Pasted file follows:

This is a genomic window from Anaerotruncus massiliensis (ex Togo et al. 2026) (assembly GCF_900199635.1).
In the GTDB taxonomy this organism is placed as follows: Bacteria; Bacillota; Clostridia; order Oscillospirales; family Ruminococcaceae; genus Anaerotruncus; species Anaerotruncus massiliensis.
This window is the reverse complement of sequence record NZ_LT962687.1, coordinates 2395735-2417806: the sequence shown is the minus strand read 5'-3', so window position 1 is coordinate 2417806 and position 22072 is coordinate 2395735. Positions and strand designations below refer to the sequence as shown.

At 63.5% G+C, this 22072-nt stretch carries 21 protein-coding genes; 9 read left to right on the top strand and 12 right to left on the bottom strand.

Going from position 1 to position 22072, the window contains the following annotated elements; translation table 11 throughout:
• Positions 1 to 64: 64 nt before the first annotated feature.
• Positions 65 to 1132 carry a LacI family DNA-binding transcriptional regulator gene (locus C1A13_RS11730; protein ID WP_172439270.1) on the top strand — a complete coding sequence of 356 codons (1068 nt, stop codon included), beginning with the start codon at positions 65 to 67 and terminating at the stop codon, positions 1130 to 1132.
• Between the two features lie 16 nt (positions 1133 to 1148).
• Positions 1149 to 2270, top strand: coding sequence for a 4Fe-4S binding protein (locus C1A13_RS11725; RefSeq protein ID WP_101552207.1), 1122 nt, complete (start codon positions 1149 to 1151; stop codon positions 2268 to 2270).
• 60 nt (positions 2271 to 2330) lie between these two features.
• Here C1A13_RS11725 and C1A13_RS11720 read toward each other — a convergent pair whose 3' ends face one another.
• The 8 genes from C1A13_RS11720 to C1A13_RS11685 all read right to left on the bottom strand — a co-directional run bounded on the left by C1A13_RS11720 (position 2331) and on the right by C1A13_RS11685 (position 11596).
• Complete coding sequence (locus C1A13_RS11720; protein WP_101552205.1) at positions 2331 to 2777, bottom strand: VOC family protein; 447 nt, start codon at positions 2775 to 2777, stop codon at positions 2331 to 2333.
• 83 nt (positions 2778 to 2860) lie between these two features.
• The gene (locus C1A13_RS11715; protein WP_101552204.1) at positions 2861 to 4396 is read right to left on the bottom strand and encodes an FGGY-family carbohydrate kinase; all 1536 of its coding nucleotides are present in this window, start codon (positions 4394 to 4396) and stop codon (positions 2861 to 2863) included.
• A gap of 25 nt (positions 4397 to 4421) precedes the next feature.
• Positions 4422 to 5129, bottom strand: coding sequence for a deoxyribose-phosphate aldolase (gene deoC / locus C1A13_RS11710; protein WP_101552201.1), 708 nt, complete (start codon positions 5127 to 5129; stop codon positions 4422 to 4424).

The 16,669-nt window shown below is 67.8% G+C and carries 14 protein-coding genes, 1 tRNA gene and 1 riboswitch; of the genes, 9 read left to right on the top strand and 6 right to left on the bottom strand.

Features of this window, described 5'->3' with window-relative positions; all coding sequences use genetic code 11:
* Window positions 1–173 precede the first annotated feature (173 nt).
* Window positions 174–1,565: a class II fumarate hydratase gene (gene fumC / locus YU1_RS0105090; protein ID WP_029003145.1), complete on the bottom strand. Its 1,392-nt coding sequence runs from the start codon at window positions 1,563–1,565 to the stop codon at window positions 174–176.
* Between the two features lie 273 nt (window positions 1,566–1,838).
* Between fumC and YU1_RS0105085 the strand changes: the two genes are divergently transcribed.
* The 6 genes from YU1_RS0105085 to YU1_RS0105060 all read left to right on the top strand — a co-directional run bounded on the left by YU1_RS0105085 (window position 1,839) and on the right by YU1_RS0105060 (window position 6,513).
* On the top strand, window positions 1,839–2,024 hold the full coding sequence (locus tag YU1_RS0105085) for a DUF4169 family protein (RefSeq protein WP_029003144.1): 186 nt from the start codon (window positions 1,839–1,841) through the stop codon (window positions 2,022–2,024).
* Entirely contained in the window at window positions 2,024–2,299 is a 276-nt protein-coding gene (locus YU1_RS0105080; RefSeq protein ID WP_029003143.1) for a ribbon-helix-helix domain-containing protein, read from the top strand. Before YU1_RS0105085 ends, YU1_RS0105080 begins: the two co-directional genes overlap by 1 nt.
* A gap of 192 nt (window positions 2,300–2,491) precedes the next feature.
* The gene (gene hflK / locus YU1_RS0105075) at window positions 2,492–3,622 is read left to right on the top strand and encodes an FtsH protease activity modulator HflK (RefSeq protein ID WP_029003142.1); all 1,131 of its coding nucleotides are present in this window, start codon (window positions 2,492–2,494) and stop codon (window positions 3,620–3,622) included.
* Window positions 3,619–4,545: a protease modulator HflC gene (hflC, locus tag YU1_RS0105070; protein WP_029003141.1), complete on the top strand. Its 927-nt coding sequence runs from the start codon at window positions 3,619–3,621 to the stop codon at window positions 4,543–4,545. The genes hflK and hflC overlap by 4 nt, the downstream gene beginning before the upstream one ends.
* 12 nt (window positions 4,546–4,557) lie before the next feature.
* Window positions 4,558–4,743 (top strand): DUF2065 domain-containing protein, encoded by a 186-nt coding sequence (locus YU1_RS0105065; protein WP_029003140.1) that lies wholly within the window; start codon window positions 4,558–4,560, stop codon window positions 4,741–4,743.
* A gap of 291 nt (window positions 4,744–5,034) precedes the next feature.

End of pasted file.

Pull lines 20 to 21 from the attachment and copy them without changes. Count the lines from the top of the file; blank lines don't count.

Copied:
* Window positions 1–173 precede the first annotated feature (173 nt).
* Window positions 174–1,565: a class II fumarate hydratase gene (gene fumC / locus YU1_RS0105090; protein ID WP_029003145.1), complete on the bottom strand. Its 1,392-nt coding sequence runs from the start codon at window positions 1,563–1,565 to the stop codon at window positions 174–176.